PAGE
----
If you are a current cancer patient or are a cancer survivor, having cancer any day of the year is never easy, but everything seems to get magnified during the holidays. If you need some tips on how to help you through the next few weeks, please visit http://bit.ly/2OWv8Od

For our caregivers the holidays also present their own set of joys and challenges. Caregivers get little time off and with the hustle & bustle of the holidays even the little things in life get stressful. If you are currently caregiving for someone this holiday season and need some tips to make things a bit easier, read this: http://bit.ly/2OZe2Q9

And then for all of us, but especially our caregivers who have given so much of themselves caring for their loved ones there is coping with the grief of lost loved ones during the holidays as we remember those we have lost. For some help coping with grief during the holidays, here are some references: http://bit.ly/2AbKnOa and http://bit.ly/2PK2xkD

For both cancer patients/ survivors and cancer caregivers, the American Cancer Society offers support in Second Life as well as in our first lives.

Inworld we have the ACS Cancer Survivors Network group for all cancer patients and survivors. And we have the ACS Cancer Caregivers Network group for all current and former caregivers. If you would like more information about either group or to join, please contact:
Sandie Slate (Sandie Loxingly)
secondlife:///app/agent/98932850-957c-49de-af85-fd19738ced21/about

There is also 24/7 support available from the American Cancer Society via phone at 1-800-227-2345 or by visiting cancer.org and clicking “live chat”. **

The most important thing to remember every day – and especially during the holidays – that none of us living with cancer in our daily lives is alone.

**For non- US patients/ survivors and caregivers, you are welcome to contact the American Cancer Society via web chat at cancer.org and they will be happy to try to direct you to resources available for you in your home country.

Mission Monday: Emotions & Breast Cancer

As you go through cancer treatments, many find themselves dealing with additional emotional issues aside from the physical side effects of treatment. These emotional issues can also arise after treatments are finished.

For women dealing with breast cancer, these issues are sometimes amplified even more from the changes to their bodies as a result of treatments.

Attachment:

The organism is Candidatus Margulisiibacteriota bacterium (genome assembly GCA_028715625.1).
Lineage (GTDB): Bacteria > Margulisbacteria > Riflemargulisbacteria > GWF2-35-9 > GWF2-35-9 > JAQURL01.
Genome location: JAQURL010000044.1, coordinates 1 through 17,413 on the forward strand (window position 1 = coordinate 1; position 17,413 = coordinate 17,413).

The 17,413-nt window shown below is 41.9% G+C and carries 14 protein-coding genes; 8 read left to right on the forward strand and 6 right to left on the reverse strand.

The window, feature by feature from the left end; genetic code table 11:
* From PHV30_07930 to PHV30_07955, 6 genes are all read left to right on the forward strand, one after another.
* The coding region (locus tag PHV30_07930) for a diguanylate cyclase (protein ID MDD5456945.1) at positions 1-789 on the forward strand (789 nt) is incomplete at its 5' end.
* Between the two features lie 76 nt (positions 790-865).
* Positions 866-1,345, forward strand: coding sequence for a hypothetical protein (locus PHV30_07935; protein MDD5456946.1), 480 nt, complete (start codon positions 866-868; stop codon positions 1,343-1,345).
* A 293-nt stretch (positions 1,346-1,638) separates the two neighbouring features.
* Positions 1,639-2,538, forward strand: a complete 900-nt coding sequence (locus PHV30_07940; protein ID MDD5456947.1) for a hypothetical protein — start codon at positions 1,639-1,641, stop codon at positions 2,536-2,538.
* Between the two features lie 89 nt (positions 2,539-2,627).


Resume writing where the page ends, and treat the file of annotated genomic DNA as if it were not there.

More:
Finding a good support system to help you through this period on your journey is key to helping navigate these times.

For those breast cancer patients and survivors in Second Life, there is the ACS Cancer Survivors Network inworld. This is a peer to peer support group, connecting people who have fought cancer who will provide support, advice, and encouragement to cancer patients in Second Life who are undergoing treatment and other survivors.

For all breast cancer patients and survivors there is also the Reach To Recovery program available through the American Cancer Society.

The most important thing to keep in mind is you are never alone.

To learn more about Emotions & Breast Cancer visit cancer.org.

 

Fact Friday: Supporting Cancer Patients, Survivors & Caregivers

The mission of the American Cancer Society is to save lives, celebrate lives and lead the fight for a world without cancer.

Thanks to all of those who give, the American Cancer Society is able to help so many in their daily battles against cancer, whether they are cancer patients, survivors or caregivers.

A few of the statistics* from how your donations helped cancer patients and survivors in 2017:

  • Helped more than 33,000 women manage appearance-related side effects of treatment
  • Provided more than 9,000 peer support services to breast cancer patients
  • Provided more than 112,000 special kits of tailored information and resources for newly diagnosed patients
  • Thousands of patients, survivors, and caregivers use our online Cancer Survivors Network

*statistics can be found at cancer.org

Not only do patients, survivors and caregivers have access to the Cancer Survivors Network in their first lives, they also have access to support groups provided by the American Cancer Society within Second Life.

The American Cancer Society offers cancer survivors and caregivers the opportunity to receive and give support through our Hope Haven program.

Hope Haven is one of the best examples of the impact of our fundraising dollars making a real difference in our virtual world. The program exists to offer emotional support to people going through their own personal cancer journey.